I was updating an Aireforge Advise fix script and as it’s important that we’re using the correct syntax, I double check everything. Including commands that I’ve been using for 18 years as they can change between versions.
I checked a few articles including TechNet, Microsoft Docs and some popular forums. All of them referenced index create memory and not index create memory (KB); which was confusing.
I know I’ve seen and used both, but I can’t remember when it changed; also all of the Aireforge test servers 2008-2017 returned index create memory (KB). So, I asked for help on Twitter using #sqlhelp.
After Aaron replied, I remembered hearing about this during a Kevin Kline talk at SQLBits 14. Basically, with sp_configure, you only need type enough text for it to find a unique match; which could be dangerous and potentially break your application if the SQL Server team add a new setting that contains the same phrase.
These examples are just selects but updating via sp_configure works in the same way. Therefore to update index create memory (KB) you only need to run sp_configure ‘ind’, ‘1024’; which scares the hell out of me.
If you don’t specify enough text to return a unique entry, you’ll get an error but also a result set. So ‘in’ returned an error and 17 rows.
No surprises here but for completeness, selecting from sys.configurations requires you to use the full name.
I don’t see the point of it. I’m sure it was a time saver for someone but I’ll continue to use the exact wording, otherwise you could run into issues if the SQL Server team add a new setting that contains the same phrase; like Index Create Memory (Max).
For ease of maintenance and performance reasons, we always aim to standardised our SQL Server estates (some of which contain over 100 instances). Everything is synchronised for their specific workload pools, so all search servers and all reporting servers are identical etc. Not only do we standardise the hardware or the VMs, but we ensure that every setting bar the IP and name are identical. This is easy is to achieve if you’ve recently built your estate from clones, but after a while the server configuration can drift, which could impact the performance and stability.
When you have an issue on standardised kit, your first question is usually what’s changed or how is that server different to the others. With over 100 instances to check, this can take a while to diagnose, but you usually find that a setting has changed or a job has been disabled. If you don’t find anything, then you still have an answer and can focus your time elsewhere. You can get a long way with scripts, either dumping to a central table or using a multi-script tool like CMS or Aireforge Script, or even policy-based management, but we found that these approaches still didn’t cut it.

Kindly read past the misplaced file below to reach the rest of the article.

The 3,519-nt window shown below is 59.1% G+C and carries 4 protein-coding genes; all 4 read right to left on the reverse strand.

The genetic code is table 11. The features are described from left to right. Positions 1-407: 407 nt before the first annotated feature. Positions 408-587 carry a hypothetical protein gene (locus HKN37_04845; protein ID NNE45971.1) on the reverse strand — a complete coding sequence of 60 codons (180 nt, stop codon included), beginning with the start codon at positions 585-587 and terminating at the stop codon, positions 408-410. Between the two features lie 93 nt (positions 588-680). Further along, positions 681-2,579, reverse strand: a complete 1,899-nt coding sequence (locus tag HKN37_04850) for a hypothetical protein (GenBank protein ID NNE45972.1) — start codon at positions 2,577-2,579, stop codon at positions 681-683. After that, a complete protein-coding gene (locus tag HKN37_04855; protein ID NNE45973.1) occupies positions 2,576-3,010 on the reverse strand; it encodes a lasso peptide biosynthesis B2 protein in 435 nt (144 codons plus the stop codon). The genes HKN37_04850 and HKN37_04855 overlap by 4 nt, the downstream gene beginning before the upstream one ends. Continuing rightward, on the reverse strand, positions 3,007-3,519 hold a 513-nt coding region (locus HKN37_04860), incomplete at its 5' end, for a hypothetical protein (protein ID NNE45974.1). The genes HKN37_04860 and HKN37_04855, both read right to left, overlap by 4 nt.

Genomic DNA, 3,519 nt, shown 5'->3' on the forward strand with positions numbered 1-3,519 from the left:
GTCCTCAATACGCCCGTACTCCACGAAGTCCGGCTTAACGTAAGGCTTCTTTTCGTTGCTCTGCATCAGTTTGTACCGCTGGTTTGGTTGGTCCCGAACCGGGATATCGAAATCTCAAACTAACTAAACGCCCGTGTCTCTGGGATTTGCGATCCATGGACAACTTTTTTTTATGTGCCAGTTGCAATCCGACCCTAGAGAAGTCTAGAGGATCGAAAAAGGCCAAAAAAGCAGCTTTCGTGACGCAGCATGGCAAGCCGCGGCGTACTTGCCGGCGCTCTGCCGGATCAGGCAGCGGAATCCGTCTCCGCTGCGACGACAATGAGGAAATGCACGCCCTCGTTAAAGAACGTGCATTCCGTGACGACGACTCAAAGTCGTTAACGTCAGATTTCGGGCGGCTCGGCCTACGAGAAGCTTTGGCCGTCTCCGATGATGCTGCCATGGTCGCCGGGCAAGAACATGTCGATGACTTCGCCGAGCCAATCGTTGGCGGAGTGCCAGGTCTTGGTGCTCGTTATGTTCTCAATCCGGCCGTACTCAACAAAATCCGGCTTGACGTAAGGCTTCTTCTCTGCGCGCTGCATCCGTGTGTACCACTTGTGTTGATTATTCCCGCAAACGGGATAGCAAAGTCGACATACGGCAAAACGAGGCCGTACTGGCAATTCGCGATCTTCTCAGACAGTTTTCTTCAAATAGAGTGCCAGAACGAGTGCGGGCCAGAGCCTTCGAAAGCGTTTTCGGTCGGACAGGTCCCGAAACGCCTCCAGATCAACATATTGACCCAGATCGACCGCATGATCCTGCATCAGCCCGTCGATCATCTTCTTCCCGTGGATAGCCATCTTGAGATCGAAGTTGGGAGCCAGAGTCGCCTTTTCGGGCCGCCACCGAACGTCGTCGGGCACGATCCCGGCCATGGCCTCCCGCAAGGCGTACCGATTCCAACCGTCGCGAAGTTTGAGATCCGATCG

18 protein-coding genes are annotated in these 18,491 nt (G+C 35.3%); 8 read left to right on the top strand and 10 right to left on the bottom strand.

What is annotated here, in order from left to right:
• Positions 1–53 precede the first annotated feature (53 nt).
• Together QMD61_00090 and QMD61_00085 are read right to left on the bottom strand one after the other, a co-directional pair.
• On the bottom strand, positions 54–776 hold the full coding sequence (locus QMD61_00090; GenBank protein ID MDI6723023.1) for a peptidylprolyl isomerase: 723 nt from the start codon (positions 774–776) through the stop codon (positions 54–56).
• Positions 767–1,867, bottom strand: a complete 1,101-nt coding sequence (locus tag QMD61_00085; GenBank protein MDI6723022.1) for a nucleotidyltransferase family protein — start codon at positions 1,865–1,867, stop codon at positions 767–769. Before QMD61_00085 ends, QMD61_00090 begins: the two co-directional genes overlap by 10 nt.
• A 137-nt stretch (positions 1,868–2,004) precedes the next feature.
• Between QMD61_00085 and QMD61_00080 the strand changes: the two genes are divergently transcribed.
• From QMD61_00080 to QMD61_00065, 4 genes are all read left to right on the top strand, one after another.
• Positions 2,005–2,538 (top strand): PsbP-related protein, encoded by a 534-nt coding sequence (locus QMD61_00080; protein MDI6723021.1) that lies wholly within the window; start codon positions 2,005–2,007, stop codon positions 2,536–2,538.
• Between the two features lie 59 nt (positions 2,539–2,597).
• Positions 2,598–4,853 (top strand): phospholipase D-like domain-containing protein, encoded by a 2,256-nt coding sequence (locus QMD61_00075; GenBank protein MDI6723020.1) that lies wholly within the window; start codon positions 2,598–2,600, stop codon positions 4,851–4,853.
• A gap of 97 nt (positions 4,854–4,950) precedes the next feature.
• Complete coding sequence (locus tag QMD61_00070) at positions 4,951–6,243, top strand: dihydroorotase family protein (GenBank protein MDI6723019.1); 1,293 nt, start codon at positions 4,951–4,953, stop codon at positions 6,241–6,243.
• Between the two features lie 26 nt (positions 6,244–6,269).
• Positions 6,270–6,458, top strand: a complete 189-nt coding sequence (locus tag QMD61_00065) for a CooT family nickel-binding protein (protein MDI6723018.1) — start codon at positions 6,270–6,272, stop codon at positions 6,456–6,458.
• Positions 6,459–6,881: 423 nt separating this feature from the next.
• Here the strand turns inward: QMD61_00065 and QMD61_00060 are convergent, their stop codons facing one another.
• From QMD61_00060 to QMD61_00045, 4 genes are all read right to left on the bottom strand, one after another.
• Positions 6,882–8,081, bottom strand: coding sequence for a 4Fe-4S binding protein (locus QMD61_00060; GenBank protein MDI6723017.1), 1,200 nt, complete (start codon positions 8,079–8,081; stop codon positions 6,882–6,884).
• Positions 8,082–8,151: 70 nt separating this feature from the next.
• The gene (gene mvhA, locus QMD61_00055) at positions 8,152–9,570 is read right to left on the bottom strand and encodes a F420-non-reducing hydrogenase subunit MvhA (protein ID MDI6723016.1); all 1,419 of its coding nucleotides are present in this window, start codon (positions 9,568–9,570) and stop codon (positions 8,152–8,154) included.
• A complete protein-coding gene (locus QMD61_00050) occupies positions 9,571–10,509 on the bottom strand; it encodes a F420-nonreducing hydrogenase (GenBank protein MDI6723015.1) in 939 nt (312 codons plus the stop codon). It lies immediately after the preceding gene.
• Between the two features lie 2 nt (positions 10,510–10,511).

Aireforge Studio instantly compares a large number of settings and uses some logic to ignore false positives, such as differences with server names within jobs. The list of what it compares increases with every release but here’s an overview.
What does Aireforge Studio compare?
Naming (server, instance etc.)
Version information (version, edition, service packs, cumulative updates etc.)
Instance configuration settings (memory, fill factor, max worker threads, recovery interval, CLR settings, compression settings etc.)
Instance properties (clustering info, edition, service pack & patch level information etc.)
Assemblies (creation / modification date, CRL name etc.)
Service information (account, start up type (manual or automatic))
Registry information (Port, working directory etc.)
Server (DDL) triggers
SQL Server Agent Jobs
Examples of what you can use it for.
Full comparisons or partial comparisons; just checking jobs, versions, users etc.
Synchronising the estate. Keep all of your servers synchronised, taking some of the guess work out of service issues and misbehaving servers.
Auditing the estate. You can easily compare every server (limited to 500 but contact the team if you need more).
Testing / Performance Tuning. Create a backup of the configuration before making changes during testing. Store the output with your test results so you can look back and recreate the exact configuration during the tests.
Compare single output files to check for differences over time.
Share configurations with colleagues or use saved configurations as a reference.
Create example files to distribute with your software to aid installations.
Use Aireforge Studio to remotely check customer configurations, reducing support costs and turnaround times.
If you would like to download Aireforge Studio, you can do so by using the following the link.
Aireforge OmniCompare 0.9.0 was the first release to ship with the CLI module. This is a separate application, allowing comparisons to be called from 3rd party applications, such as SQL Server Agent jobs, custom scripts and software deployment tools including Octopus Deploy. OmniCompare CLI will then feedback basic information using termination or error codes; much like log shipping alerts.
The information required to perform the comparison and the credentials required to access the servers are stored within the .adc export file, therefore the main OmniCompare application will be required to perform any future changes such as new servers or new / updated comparisons.
What is OmniCompare?
OmniCompare performs a growing list of comparisons, which can be restricted if certain values are known to differ, such as core count or edition (e.g. Enterprise vs Developer). All comparisons in OmniCompare are available in OmniCompare CLI.